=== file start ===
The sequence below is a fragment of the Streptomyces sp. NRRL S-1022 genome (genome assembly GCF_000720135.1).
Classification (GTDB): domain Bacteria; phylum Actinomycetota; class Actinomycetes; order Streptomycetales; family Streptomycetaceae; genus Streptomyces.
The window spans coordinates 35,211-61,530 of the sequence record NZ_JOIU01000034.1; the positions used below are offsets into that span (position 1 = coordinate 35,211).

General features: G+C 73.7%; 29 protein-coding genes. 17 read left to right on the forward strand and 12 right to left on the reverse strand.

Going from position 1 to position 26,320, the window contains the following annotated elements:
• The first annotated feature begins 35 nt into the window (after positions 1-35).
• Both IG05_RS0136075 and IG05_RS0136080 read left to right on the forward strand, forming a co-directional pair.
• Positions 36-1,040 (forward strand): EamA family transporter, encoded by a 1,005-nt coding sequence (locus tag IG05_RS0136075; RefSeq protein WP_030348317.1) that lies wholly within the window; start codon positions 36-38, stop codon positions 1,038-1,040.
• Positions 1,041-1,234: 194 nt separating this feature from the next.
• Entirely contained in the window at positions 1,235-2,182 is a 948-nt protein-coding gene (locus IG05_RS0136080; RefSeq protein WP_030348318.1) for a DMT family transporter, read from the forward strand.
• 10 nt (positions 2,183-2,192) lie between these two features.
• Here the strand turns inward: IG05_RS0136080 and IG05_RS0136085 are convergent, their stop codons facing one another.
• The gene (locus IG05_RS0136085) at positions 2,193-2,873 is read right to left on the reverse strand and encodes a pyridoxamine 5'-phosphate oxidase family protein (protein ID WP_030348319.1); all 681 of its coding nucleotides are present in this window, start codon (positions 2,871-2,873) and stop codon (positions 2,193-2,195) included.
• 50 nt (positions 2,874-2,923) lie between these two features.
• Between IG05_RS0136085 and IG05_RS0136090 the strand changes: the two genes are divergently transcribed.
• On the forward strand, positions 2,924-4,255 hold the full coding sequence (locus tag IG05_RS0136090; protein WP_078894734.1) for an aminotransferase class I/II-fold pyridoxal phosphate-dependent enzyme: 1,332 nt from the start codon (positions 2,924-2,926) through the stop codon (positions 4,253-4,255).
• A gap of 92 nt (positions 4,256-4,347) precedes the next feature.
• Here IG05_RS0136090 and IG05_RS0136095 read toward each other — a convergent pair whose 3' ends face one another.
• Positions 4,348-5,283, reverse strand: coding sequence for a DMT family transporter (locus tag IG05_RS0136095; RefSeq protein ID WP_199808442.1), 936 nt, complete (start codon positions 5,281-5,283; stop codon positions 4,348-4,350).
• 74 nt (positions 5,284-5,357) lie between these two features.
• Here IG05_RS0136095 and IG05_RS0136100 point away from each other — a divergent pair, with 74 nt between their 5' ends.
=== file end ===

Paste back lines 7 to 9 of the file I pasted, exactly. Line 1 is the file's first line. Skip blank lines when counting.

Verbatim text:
• Both IG05_RS0136075 and IG05_RS0136080 read left to right on the forward strand, forming a co-directional pair.
• Positions 36-1,040 (forward strand): EamA family transporter, encoded by a 1,005-nt coding sequence (locus tag IG05_RS0136075; RefSeq protein WP_030348317.1) that lies wholly within the window; start codon positions 36-38, stop codon positions 1,038-1,040.
• Positions 1,041-1,234: 194 nt separating this feature from the next.